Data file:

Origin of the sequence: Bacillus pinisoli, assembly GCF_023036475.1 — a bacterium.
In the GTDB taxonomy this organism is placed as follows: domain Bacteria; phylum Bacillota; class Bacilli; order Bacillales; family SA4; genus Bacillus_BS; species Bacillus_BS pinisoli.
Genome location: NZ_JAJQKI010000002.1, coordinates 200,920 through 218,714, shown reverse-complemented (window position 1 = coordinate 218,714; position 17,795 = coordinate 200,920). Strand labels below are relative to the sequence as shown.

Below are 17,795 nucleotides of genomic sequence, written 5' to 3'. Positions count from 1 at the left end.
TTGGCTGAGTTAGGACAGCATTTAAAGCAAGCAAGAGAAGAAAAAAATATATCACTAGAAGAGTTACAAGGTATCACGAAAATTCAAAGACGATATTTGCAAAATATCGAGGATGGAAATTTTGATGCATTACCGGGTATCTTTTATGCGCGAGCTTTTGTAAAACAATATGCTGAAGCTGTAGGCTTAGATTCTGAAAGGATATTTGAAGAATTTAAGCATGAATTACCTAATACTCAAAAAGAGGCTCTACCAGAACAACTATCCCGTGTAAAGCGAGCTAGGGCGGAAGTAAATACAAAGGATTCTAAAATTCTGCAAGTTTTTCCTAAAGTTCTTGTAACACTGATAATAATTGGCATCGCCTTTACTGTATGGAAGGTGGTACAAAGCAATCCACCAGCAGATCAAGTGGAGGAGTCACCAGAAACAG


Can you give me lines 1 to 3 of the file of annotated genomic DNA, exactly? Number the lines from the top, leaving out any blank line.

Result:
Origin of the sequence: Bacillus pinisoli, assembly GCF_023036475.1 — a bacterium.
In the GTDB taxonomy this organism is placed as follows: domain Bacteria; phylum Bacillota; class Bacilli; order Bacillales; family SA4; genus Bacillus_BS; species Bacillus_BS pinisoli.
Genome location: NZ_JAJQKI010000002.1, coordinates 200,920 through 218,714, shown reverse-complemented (window position 1 = coordinate 218,714; position 17,795 = coordinate 200,920). Strand labels below are relative to the sequence as shown.